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Are you ready for open peer review?!

Following a successful trial of the new approach, the IJC is moving to an open peer review process. The process involves publishing the reviewer's names, affiliations and comments at the bottom of the reviewed article. There are several reasons for adopting this approach and the pros and cons of open versus anonymous/blind peer review can be found in many papers and discussions on the Internet.

As a dual open access journal, the IJC has been very successful in leading the way in open access criminology publishing. We charge nothing to publish your articles and we charge nothing for others to read them in full. The owners of the journal are working in their own time and without any external support or financing whatsoever.

In light of the popularity of the journal in the past few years, we have found it impossible to properly manage the old double/blind expert peer review process and subsequent manuscript editing. Any editor of an academic journal (many in big publishing house funded positions with secretarial help) will tell you just how time consuming this task its. Consequently, without funding or administrative support, we have developed a long backlog of unpublished and un-reviewed papers as our full-time work commitments have taken necessary priority. To deal with situation we have decided to be highly innovative.

The IJC will keep to its tradition of being better than its competitors, not because the IJC necessarily does what they do better, but because we lead the way in doing things differently to other peer reviewed scholarly journals.

Our new peer review process is simple and revolutionary and will lead to rapid publication of your paper following submission.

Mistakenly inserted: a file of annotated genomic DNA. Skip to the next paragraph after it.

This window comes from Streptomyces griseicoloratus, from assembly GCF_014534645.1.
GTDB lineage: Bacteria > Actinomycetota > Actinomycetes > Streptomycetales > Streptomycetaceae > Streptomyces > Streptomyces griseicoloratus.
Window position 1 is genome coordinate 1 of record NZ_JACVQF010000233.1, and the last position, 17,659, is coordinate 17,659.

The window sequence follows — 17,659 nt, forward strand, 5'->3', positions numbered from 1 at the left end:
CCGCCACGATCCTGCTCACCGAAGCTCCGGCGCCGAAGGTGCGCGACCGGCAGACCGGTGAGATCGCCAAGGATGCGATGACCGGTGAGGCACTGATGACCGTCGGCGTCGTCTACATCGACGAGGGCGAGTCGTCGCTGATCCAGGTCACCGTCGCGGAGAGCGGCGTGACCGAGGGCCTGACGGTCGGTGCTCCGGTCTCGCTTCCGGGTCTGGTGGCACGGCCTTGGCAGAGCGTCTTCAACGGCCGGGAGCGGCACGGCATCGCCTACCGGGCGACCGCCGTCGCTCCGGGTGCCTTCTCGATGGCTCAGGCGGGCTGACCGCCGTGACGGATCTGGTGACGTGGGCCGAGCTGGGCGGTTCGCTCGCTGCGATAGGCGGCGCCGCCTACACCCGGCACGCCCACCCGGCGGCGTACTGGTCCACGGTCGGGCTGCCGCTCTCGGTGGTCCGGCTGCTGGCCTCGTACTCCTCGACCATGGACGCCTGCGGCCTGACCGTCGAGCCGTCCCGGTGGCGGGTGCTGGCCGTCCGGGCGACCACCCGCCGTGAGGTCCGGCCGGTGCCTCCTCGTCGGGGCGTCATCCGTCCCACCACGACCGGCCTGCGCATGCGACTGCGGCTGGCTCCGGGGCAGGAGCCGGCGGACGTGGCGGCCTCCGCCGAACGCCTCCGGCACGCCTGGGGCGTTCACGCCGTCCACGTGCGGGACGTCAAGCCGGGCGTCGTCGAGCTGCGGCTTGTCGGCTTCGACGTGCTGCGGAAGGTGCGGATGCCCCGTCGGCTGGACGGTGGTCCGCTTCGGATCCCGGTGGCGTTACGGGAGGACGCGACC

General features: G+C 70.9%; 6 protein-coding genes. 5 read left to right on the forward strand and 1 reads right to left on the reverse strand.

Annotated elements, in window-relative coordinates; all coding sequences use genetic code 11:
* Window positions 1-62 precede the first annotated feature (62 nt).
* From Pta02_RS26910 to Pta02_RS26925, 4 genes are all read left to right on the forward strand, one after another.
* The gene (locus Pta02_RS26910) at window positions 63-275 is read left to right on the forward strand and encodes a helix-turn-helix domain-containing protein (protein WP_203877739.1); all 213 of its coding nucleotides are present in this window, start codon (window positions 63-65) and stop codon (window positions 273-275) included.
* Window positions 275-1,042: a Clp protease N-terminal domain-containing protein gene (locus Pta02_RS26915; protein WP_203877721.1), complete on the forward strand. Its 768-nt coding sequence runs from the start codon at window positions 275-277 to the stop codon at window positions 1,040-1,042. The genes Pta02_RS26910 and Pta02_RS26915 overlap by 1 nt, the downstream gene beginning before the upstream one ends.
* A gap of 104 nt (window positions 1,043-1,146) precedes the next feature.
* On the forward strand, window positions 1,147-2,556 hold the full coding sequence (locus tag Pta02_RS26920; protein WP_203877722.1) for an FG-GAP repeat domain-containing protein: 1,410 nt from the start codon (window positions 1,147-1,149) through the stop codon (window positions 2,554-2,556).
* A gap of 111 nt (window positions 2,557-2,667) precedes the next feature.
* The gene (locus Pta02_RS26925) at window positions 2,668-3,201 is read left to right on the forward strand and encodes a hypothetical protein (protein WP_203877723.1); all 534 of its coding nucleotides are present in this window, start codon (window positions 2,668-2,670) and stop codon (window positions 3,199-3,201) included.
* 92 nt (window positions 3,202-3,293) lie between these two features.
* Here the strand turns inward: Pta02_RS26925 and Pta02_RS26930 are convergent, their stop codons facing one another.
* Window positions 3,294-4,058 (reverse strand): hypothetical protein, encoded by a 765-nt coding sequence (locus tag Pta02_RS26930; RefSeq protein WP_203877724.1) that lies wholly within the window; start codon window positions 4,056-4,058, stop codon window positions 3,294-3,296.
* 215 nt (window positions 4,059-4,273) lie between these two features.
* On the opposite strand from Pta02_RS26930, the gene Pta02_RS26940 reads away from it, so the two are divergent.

The New IJC Open Peer Review Process: 1. You must not submit your paper to us until you have had it reviewed and the reviewer’s comments are attached to the paper. As the author(s), you are responsible for this open peer review process and must manage the entire process from start to finish.

2. You choose and recruit your own peer reviewers. Ideally, they should be experts in the field and subject matter of your paper. If they are not, your published paper – bearing their names - will be judged by the criminological community accordingly.

3. You choose between two and four reviewers. The choice is yours.

4. You must tell the reviewer that they will be named and that their review will be included at the end of your paper – all in the one same Word file.

5. Although we recommend you do so, you do not have to take on board all or any part of their advice in their reviews. But you must publish each reviewer’s review of your paper in full at the end of your paper.

6. You are 100% legally responsible for any misrepresentation of fact regarding the content of your paper, who peer reviewed your paper and the content of their review.

7. You are 100% legally responsible for any libellous, defamatory or copyright infringement in your paper.

8. To see an example of what your paper should look like when you submit your one Word file to us as “ready to publish" please click here

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